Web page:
What are your first thoughts when you think of law? Police officers, traffic tickets, judges, and jail? Or do you think of restrictions, rules, authoritarian parents, and punishment? Or, perhaps, do you think of order, harmony, stability? Or maybe even … love?
The Hebrew word torah, translated “law” in our Bibles, means “teaching” or “instruction.” The term can be used to refer to all God’s instructions, whether moral, civil, social, or religious. It implies all the wise counsels God has graciously given His people, so they may experience an abundant life both physically and spiritually. No wonder the psalmist could call the man blessed whose “delight is in the law of the LORD; and in his law doth he meditate day and night” (Psalm 1:2).
As we read the law or Torah — the instructions and teachings recorded in the books of Moses that became a part of Israel’s covenant — we are impressed with the wide range of instruction. The law touches upon every part of Israel’s lifestyle — agriculture, civil government, social relationships, and worship.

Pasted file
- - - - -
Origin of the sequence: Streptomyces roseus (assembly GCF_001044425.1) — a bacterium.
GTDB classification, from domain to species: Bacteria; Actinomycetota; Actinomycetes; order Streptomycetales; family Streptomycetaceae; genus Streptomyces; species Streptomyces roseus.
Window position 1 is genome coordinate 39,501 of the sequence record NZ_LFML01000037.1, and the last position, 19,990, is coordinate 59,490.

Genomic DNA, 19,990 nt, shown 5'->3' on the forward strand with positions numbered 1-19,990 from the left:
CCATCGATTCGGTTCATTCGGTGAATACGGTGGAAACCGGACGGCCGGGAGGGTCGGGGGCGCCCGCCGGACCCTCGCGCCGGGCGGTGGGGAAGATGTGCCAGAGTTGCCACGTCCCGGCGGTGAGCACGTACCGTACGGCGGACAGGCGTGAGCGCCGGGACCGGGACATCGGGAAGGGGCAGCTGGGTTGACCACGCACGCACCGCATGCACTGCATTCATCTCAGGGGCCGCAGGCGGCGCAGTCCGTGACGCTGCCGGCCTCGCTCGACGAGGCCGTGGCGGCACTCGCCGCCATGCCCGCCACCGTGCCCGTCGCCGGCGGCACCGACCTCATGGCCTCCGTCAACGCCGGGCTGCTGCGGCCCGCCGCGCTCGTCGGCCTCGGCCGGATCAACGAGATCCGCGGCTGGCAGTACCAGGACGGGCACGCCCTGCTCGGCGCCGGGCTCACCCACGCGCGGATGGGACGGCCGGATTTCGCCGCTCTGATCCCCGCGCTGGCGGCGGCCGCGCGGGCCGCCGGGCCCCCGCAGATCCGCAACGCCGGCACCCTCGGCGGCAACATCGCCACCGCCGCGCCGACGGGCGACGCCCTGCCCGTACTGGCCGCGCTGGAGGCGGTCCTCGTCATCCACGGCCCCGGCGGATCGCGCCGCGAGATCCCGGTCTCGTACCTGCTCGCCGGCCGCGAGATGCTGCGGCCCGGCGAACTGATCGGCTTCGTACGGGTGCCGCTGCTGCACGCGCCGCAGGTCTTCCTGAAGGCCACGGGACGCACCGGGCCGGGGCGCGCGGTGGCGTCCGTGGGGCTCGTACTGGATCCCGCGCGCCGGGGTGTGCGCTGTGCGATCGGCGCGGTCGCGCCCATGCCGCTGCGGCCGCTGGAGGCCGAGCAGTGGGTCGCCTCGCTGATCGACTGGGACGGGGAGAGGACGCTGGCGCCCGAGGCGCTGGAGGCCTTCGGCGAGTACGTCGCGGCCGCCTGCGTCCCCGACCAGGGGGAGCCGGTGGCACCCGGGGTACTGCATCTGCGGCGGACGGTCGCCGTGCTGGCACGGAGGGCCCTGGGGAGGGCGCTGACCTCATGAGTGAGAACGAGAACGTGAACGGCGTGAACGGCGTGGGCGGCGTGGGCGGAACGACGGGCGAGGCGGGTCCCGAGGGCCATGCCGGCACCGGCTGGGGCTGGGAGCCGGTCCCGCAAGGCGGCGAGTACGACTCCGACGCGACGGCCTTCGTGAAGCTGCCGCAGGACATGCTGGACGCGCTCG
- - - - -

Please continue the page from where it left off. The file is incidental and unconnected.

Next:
Why do you suppose God provided so much instruction for Israel? (See Deuteronomy 10:13.) In what ways were these instructions for their “good”?
The work of the “law” within the covenant was to provide guidelines to the new life of the human-covenant partner. The law introduces the member of the covenant to the will of God, whom one comes to know in the fullest sense through obedience by faith to His commandments and other expressions of His will.
The part played by the law within the living reality of the covenant relationship showed that Israel could not follow the ways of other nations. They could not live by natural law, human needs, desires, or even social, political, and economic necessities alone. They could continue as God’s holy nation, priestly kingdom, and special treasure only through uncompromising obedience to the revealed will of the covenant-making God in all areas of life.
|Like ancient Israel, Seventh-day Adventists have received a wide range of counsels pertaining to every phase of Christian living through a modern manifestation of the prophetic gift. Why should we view these counsels as a gift from God rather than a detriment to independent thought and action? At the same time, what dangers do we face of turning that gift into something legalistic, as the Israelites did with their gifts? (See Romans 9:32.)|